There is no shortage of Japanese artisans in Florence. But one that hasn’t garnered much attention yet is Hiroyuki Murata, who goes by the brand name Saic Firenze.
Hiroyuki-san and his wife have a small workshop outside Florence. It’s on a lovely little pedestrianised cul-de-sac, but not walkable from the city.
Here he makes some beautiful men’s and women’s bags, in quite original designs - mostly machine work but nice hand sewing on handles and elsewhere.
Hiroyuki has been in Italy for 8 years, and in this particular workshop on his own for the past two.
He originally learned leather work in Japan, having studied architecture at university but keen to do something equally structural with his hands.
“I liked big, practical bags - totes, pieces in heavy canvas,” he says. “Today we make some much finer pieces, quite French-inspired, but I think they all have a focus on practicality as well."
Hiroyuki worked for Felisi when he moved to Italy - a Ferrara-based manufacturer that produces some nice bags, including the backpacks at Anderson & Sheppard in London.
When Hiroyuki set out on his own, he wanted to include more handwork, and focus on bespoke.
That’s still the plan today - his only ready-made bags are part of a small collection for George Wang at Brio in Beijing.
But he admits it’s hard. “Even trying to charge a good price and develop a strong clientele, bespoke is really hard to support us,” he says.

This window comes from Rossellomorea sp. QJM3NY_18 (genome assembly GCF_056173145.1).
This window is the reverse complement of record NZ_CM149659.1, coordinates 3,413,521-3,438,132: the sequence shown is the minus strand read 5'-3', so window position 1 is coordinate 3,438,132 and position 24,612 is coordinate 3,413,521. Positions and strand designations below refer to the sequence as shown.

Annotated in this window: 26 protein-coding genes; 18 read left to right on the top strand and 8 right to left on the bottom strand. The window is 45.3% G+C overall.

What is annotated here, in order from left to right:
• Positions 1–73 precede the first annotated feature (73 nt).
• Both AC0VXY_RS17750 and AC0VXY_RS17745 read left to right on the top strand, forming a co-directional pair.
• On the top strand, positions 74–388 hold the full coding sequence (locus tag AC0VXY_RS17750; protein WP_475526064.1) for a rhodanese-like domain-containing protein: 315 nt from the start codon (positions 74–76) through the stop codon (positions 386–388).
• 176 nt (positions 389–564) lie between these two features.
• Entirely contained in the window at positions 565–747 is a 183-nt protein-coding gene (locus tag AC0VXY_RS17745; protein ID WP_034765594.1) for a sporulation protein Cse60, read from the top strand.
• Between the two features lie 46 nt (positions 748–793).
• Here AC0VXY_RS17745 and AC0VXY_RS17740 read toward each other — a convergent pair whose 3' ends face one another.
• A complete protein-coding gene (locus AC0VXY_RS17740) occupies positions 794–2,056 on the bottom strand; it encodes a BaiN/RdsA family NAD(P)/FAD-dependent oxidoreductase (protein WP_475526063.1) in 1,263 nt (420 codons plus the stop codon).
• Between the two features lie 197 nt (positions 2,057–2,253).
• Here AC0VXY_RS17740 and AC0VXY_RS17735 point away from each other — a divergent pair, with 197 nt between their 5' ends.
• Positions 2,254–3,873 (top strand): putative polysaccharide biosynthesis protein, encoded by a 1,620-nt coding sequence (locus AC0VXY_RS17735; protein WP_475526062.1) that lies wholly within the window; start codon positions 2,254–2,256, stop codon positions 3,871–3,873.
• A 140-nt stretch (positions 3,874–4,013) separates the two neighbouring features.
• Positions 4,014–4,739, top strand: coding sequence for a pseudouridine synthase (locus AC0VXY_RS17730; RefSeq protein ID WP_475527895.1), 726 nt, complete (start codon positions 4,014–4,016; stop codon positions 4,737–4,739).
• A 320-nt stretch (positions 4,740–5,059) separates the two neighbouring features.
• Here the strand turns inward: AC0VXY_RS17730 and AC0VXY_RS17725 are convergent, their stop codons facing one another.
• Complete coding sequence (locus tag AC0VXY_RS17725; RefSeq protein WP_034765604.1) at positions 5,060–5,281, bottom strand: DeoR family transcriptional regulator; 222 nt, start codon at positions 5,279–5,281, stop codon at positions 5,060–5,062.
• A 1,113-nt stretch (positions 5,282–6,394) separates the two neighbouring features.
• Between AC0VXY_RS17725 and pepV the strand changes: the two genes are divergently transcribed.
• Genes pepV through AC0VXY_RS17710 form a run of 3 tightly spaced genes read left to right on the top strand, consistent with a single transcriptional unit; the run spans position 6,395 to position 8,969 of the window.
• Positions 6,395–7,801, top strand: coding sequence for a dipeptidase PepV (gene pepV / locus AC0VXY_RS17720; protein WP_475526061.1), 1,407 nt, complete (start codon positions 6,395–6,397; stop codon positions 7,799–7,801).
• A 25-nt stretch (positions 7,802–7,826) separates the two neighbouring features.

Hiroyuki generally charges between €1500 and €2500 for a bag, depending on size and design (and with exotics considerably more); but he is likely to have to put up prices soon.
His personal designs include a folio with a curved brass closure - pictured above. This folds down neatly to close the case, and is initially stiff but softens up as the hard bridle leather softens up.
There’s also a lovely backpack in grained calf (above) that has a similar closure, and his other bags are full of little innovations - such as the four-leaf-clover-shaped fastening on the bag below.
Every piece is characterised by delicate, curving lines - in the flaps, the handles and the internal pockets.
Some of them become a little effeminate as a result, but the simple pieces such as the folio are definitely enhanced by it - and look lovely in greys and browns, whether bridle or calf.
[You can see a few more on his Instagram feed here]
Hiroyuki currently does trunk shows in Tokyo and Osaka, but sadly has no plans to travel elsewhere.
If the designs appeal - and they are more affordable than hand-sewn versions, by Ortus for example - then it’s worth getting in contact with him in Florence. Be aware that his English is functional, but not great.
He can be reached at firstname.lastname@example.org
Photography: Jamie Ferguson @jkf_man